Manila Bay is one of the most important fishing grounds in the Philippines, contributing up to 3.24% to the total fisheries production of small pelagic fishes in the country [1].

The most common fishes caught in the bay include sardines (tamban), mackerels (alumahan), slipmouths (sapsap) and anchovies (dilis). Excluding Metro Manila, provinces that surround Manila Bay (Bataan, Pampanga, Bulacan and Cavite) recorded a total fisheries production volume of up to 30,804.55 metric tons and 6,736.42 metric tons in the marine municipal and commercial fisheries sectors, respectively, in 2020 [2].

Despite its important contribution to our country’s food security, Manila Bay faces various threats. Aside from pollution due to urbanization and mangrove decline due to mangrove conversion into fishponds, coastal development in the form of reclamation projects emerged as a new threat.

At present, there have been about 23 proposed reclamation projects along the coast of Manila Bay, some of which have been granted necessary documents, such as Environmental Compliance Certificates (ECCs) from the Department of Environment and Natural Resources (DENR) and Memorandum of Understanding (MOU) from the Philippine Reclamation Authority (PRA).

An estimated area of around 25,000 hectares will be reclaimed from the coasts of Bataan all the way to Cavite. Despite promises of economic development, these reclamation projects threaten marine biodiversity, migratory bird populations and coastal communities. Manila Bay is one of the most productive fishing grounds in the country, yet the inevitable destruction of marine ecosystems brought by the reclamation projects endanger coastal food systems all over the bay.

One of the most controversial projects in northern Manila Bay is the New Manila International Airport (NMIA), commonly known as Bulacan Aerotropolis, of San Miguel Corporation (SMC). This airport project seeks to decongest the Ninoy Aquino International Airport (NAIA), and is also envisioned to provide jobs for Filipinos.

Overview of the proposed Bulacan Aerotropolis of San Miguel Corporation (SMC). Photo credit to Rappler.

However, the said project was widely opposed by fisherfolk, coastal residents, scientists, and environmental organizations due to environmental concerns and human rights issues. The airport project will be built on a 2,500-hectare wetland composed of mangrove forests, mudflats, and fishponds, and will affect marine biodiversity and migratory bird populations as well as fisherfolk communities that depend on these ecosystems.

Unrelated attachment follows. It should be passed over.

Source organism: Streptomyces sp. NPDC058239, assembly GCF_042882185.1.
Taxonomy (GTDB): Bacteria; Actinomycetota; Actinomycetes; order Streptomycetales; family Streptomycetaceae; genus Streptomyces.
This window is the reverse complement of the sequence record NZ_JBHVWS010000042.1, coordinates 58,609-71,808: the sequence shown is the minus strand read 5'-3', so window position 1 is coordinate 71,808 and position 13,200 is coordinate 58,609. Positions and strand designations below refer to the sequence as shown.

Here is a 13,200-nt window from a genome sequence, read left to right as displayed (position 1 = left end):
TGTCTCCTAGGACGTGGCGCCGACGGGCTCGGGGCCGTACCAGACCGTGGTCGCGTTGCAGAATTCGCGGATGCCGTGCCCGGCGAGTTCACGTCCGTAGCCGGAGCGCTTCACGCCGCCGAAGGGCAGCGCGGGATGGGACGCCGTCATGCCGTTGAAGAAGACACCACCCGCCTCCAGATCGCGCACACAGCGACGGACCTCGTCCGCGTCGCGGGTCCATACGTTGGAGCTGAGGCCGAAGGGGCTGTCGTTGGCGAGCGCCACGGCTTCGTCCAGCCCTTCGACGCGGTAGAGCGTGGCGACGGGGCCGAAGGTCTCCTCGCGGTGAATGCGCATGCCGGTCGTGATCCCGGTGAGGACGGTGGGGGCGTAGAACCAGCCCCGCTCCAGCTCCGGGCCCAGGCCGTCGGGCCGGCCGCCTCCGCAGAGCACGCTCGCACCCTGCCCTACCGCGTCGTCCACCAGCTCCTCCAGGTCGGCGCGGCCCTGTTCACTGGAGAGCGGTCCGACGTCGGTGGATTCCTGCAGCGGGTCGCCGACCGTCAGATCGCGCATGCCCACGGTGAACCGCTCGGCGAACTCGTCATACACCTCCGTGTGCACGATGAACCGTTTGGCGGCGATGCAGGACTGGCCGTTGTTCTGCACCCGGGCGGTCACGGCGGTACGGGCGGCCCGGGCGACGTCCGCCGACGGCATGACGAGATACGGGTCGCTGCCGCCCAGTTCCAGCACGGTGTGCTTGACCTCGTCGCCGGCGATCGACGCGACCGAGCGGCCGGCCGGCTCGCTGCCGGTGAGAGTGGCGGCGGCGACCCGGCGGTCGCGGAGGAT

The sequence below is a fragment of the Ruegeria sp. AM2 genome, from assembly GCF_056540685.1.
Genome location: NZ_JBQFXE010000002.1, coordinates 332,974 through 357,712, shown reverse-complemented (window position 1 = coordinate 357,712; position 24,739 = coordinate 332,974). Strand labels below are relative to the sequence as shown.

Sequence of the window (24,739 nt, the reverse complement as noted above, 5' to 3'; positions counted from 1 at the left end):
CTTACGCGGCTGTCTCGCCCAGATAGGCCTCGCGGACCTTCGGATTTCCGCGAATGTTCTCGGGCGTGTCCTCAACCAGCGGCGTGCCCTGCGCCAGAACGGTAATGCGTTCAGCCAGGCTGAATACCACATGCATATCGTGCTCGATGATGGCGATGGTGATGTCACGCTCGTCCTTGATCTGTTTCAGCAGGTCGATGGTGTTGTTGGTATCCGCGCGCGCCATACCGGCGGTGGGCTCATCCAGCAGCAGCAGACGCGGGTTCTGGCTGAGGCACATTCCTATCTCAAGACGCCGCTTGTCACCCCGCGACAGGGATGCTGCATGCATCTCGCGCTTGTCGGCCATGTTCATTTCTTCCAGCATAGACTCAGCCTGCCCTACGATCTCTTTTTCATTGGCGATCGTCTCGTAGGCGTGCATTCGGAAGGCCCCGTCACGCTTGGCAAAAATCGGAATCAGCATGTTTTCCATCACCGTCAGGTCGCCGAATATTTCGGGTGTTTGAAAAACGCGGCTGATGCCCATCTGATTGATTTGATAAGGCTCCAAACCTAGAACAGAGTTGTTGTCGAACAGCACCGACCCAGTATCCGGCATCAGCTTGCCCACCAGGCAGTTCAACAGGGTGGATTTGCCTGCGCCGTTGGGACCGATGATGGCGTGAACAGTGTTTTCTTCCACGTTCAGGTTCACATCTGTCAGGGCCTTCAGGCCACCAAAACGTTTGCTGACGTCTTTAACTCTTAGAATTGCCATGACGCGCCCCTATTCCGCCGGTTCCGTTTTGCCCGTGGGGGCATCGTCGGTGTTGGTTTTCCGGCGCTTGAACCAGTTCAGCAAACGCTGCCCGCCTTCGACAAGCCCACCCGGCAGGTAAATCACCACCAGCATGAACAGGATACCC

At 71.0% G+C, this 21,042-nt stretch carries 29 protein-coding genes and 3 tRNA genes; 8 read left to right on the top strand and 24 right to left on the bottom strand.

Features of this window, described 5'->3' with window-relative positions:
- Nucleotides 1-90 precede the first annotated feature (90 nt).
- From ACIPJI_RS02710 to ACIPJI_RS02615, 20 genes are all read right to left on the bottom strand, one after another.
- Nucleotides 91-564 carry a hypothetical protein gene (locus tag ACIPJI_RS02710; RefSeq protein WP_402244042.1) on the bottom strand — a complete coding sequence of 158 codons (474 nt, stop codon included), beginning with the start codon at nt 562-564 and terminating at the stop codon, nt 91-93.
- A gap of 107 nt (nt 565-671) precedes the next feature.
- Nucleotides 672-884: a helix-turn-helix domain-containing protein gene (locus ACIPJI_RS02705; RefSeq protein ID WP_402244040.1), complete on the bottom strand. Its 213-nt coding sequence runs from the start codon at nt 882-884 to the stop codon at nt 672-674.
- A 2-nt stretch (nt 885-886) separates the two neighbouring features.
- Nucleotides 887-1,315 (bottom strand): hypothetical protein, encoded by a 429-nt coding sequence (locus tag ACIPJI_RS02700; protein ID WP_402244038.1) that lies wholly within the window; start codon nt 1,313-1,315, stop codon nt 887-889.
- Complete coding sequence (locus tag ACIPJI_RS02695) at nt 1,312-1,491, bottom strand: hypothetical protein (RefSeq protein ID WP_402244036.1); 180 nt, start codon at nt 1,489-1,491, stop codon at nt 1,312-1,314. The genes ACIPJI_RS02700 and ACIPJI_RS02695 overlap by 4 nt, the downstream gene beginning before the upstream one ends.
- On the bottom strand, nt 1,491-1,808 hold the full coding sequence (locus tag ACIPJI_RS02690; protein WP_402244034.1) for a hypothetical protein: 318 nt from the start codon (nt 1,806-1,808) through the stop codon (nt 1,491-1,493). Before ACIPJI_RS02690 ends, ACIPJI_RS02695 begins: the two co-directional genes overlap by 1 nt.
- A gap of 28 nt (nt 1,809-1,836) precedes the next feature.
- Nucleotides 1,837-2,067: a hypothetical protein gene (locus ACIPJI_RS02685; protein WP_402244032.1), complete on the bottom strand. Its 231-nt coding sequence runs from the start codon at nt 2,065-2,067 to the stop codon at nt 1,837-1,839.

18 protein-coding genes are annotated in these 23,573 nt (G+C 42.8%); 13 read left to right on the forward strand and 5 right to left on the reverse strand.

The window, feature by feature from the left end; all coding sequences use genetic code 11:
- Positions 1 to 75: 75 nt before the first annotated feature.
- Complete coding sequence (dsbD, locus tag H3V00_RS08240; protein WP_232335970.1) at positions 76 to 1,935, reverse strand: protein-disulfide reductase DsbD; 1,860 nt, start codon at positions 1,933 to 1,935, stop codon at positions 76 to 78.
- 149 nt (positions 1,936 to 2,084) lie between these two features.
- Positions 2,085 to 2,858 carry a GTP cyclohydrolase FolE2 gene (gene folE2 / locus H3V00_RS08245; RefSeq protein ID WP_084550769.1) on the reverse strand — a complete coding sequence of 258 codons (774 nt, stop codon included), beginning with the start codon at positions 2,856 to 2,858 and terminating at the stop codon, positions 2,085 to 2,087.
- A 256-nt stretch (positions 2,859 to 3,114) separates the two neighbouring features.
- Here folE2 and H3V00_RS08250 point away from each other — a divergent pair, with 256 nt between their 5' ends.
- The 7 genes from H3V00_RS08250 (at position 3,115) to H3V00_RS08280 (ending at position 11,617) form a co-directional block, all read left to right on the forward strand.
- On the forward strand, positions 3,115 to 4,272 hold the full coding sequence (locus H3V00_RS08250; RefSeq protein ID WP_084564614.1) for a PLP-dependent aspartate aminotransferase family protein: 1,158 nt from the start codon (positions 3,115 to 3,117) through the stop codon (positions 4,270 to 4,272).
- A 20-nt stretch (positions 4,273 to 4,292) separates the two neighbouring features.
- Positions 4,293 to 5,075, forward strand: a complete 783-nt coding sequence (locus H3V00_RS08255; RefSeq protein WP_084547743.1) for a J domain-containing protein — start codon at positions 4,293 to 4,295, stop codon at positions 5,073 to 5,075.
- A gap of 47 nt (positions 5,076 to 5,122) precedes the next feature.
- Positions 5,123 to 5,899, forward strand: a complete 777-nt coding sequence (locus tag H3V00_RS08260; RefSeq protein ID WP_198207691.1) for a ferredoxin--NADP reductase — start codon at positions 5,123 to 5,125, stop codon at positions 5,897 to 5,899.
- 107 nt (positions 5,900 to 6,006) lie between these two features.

Mangroves are important to fishing communities in Manila Bay, yet their total area has dwindled in the past decades. Mangrove ecosystems serve as nursery grounds for juvenile fish as well as habitats for fishery resources such as mud crabs.

Several mangroves were cut down in Sitio Kinse, Barangay Taliptip, Bulakan, Bulacan in 2018. The area is where San Miguel Corporation plans to construct an airport city.

The northern and eastern coast of Manila Bay had high biomass of fish eggs and larvae, particularly from March to May [3]. These portions are areas where the few remaining mangrove ecosystems still exist. Their destruction, especially in Bulacan and Cavite, will have grave implications on fisheries production and could possibly endanger food security.

Reclamation deprives fisherfolk and fish vendors of their livelihood

Just approximately 15 kilometers from Navotas City, Metro Manila lies Isla Pamarawan, an island off the coast of Malolos City in Bulacan, where a community of fisherfolk living through fishing, fish processing, and salt-making

For decades, the residents of Pamarawan enjoyed the abundance of the sea. Fish, crabs, shrimp, oysters and many more aquatic resources are abundant on the coast of Bulacan. This abundance in fish and shellfish could be attributed to the natural productivity of Manila Bay.

While the actual site of the Aerotropolis is located in the town of Bulakan, fisherfolk in Malolos are now starting to experience the impact of the reclamation project. On May 28, the Citizen Armed Force Geographical Unit (CAFGU) of the Armed Forces of the Philippines (AFP) illegally demolished up to 6 units of fish corrals (locally known as baklad) off the coast of Pamarawan without prior notice to the owners or even to the local government unit. This happened several days prior to the issuance of an environmental compliance certificate (ECC) to SMC by the Department of Environment and Natural Resources (DENR). While compensation of 35,000 pesos (700 US dollars) was given to the owners, they were not allowed to rebuild their fish c

orrals. Additionally, forty-seven fisherfolk from Pamarawan, including 7 minors, were illegally detained by the CAFGU last October 29.

Photo credit to AKAP KA Manila Bay

Moreover, fisherfolk claimed that dredging operations that started on July 5, 2021, caused the discolouration of coastal waters, which led to a fish kill for 6 days. The water turned the colour of coffee mixed with milk. Fisherfolk had nothing to catch and eat for three weeks due to this incident. Dredging operations also prevent them from fishing in their traditional fishing grounds as military personnel drive them away. They also claim that noise drives away fish, thus they are forced to venture farther to the sea.